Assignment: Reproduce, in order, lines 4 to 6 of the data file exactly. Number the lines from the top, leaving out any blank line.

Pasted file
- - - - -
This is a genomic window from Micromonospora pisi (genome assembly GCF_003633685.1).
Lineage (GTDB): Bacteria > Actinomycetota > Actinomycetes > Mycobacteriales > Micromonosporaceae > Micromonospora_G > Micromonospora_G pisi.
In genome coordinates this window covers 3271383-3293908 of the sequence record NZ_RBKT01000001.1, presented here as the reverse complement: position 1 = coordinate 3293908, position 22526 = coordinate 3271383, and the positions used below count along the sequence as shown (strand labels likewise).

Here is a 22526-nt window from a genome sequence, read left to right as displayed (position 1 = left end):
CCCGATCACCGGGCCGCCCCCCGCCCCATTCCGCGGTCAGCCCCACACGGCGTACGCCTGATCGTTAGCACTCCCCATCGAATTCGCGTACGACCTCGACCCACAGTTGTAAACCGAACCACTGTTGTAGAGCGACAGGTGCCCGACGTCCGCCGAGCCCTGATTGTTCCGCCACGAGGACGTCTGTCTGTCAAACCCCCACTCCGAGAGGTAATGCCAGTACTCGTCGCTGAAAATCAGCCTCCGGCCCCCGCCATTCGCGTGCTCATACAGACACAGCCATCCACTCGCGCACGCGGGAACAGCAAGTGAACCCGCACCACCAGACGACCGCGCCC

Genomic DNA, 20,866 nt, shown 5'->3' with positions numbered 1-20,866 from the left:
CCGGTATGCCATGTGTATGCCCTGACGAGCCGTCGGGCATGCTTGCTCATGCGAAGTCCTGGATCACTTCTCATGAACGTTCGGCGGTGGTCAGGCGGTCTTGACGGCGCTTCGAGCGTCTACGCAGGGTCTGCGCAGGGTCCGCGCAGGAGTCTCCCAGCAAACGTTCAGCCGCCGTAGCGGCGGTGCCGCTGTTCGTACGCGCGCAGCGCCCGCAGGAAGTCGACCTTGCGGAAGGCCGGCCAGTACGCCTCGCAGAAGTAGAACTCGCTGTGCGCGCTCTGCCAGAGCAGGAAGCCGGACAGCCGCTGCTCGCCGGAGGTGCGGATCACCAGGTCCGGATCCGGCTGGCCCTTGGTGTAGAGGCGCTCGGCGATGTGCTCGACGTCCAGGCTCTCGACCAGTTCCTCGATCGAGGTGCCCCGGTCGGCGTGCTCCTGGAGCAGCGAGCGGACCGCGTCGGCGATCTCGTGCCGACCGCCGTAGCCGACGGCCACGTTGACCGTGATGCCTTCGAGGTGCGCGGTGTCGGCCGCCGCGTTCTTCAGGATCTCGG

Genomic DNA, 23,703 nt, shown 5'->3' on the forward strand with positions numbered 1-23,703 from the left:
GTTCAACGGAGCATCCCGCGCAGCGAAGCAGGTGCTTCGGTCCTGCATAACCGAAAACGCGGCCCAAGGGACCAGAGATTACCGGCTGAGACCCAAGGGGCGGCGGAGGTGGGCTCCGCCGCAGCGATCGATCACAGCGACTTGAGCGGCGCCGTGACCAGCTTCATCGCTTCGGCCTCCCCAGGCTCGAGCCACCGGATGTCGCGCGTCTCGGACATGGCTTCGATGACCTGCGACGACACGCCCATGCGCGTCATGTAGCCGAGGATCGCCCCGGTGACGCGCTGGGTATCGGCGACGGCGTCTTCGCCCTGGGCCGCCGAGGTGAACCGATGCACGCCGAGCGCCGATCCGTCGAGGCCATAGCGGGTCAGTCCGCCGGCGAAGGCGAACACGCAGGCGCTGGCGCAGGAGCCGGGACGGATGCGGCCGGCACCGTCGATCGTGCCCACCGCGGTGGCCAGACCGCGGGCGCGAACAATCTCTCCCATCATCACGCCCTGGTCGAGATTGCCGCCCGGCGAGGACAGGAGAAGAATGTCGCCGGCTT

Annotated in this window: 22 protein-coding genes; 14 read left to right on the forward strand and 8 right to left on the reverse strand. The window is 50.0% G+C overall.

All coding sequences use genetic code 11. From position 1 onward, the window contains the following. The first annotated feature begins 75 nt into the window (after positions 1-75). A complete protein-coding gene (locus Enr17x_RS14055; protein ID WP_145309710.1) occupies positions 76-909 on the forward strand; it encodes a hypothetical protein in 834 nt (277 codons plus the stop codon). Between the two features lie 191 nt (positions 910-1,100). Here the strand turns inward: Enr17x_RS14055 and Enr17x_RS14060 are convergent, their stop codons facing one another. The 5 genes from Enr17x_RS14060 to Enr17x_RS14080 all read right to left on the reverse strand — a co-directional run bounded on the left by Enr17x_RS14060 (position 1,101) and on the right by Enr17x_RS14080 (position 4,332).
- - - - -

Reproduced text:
Here is a 22526-nt window from a genome sequence, read left to right as displayed (position 1 = left end):
CCCGATCACCGGGCCGCCCCCCGCCCCATTCCGCGGTCAGCCCCACACGGCGTACGCCTGATCGTTAGCACTCCCCATCGAATTCGCGTACGACCTCGACCCACAGTTGTAAACCGAACCACTGTTGTAGAGCGACAGGTGCCCGACGTCCGCCGAGCCCTGATTGTTCCGCCACGAGGACGTCTGTCTGTCAAACCCCCACTCCGAGAGGTAATGCCAGTACTCGTCGCTGAAAATCAGCCTCCGGCCCCCGCCATTCGCGTGCTCATACAGACACAGCCATCCACTCGCGCACGCGGGAACAGCAAGTGAACCCGCACCACCAGACGACCGCGCCC

Genomic DNA, 20,866 nt, shown 5'->3' with positions numbered 1-20,866 from the left: